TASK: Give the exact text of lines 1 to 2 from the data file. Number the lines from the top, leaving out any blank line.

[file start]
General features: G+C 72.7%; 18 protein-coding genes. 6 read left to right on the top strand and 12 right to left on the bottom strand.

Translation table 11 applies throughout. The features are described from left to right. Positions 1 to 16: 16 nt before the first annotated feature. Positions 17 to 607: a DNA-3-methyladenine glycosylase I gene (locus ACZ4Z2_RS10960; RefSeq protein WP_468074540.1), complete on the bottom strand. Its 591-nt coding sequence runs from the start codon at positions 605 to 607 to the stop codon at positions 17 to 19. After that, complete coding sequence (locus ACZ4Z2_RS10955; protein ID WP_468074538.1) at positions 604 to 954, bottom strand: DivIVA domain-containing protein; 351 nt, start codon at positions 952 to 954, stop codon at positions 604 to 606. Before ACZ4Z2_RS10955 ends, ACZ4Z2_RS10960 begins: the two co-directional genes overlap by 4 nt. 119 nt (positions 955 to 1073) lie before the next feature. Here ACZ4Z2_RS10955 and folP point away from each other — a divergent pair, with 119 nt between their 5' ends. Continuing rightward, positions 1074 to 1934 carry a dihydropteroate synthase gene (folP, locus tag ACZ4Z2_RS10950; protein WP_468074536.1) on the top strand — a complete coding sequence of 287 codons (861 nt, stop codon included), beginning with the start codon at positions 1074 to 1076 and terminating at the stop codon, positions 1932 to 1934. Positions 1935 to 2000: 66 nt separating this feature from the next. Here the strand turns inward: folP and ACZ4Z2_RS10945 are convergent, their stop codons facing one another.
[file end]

General features: G+C 72.7%; 18 protein-coding genes. 6 read left to right on the top strand and 12 right to left on the bottom strand.

Translation table 11 applies throughout. The features are described from left to right. Positions 1 to 16: 16 nt before the first annotated feature. Positions 17 to 607: a DNA-3-methyladenine glycosylase I gene (locus ACZ4Z2_RS10960; RefSeq protein WP_468074540.1), complete on the bottom strand. Its 591-nt coding sequence runs from the start codon at positions 605 to 607 to the stop codon at positions 17 to 19. After that, complete coding sequence (locus ACZ4Z2_RS10955; protein ID WP_468074538.1) at positions 604 to 954, bottom strand: DivIVA domain-containing protein; 351 nt, start codon at positions 952 to 954, stop codon at positions 604 to 606. Before ACZ4Z2_RS10955 ends, ACZ4Z2_RS10960 begins: the two co-directional genes overlap by 4 nt. 119 nt (positions 955 to 1073) lie before the next feature. Here ACZ4Z2_RS10955 and folP point away from each other — a divergent pair, with 119 nt between their 5' ends. Continuing rightward, positions 1074 to 1934 carry a dihydropteroate synthase gene (folP, locus tag ACZ4Z2_RS10950; protein WP_468074536.1) on the top strand — a complete coding sequence of 287 codons (861 nt, stop codon included), beginning with the start codon at positions 1074 to 1076 and terminating at the stop codon, positions 1932 to 1934. Positions 1935 to 2000: 66 nt separating this feature from the next. Here the strand turns inward: folP and ACZ4Z2_RS10945 are convergent, their stop codons facing one another.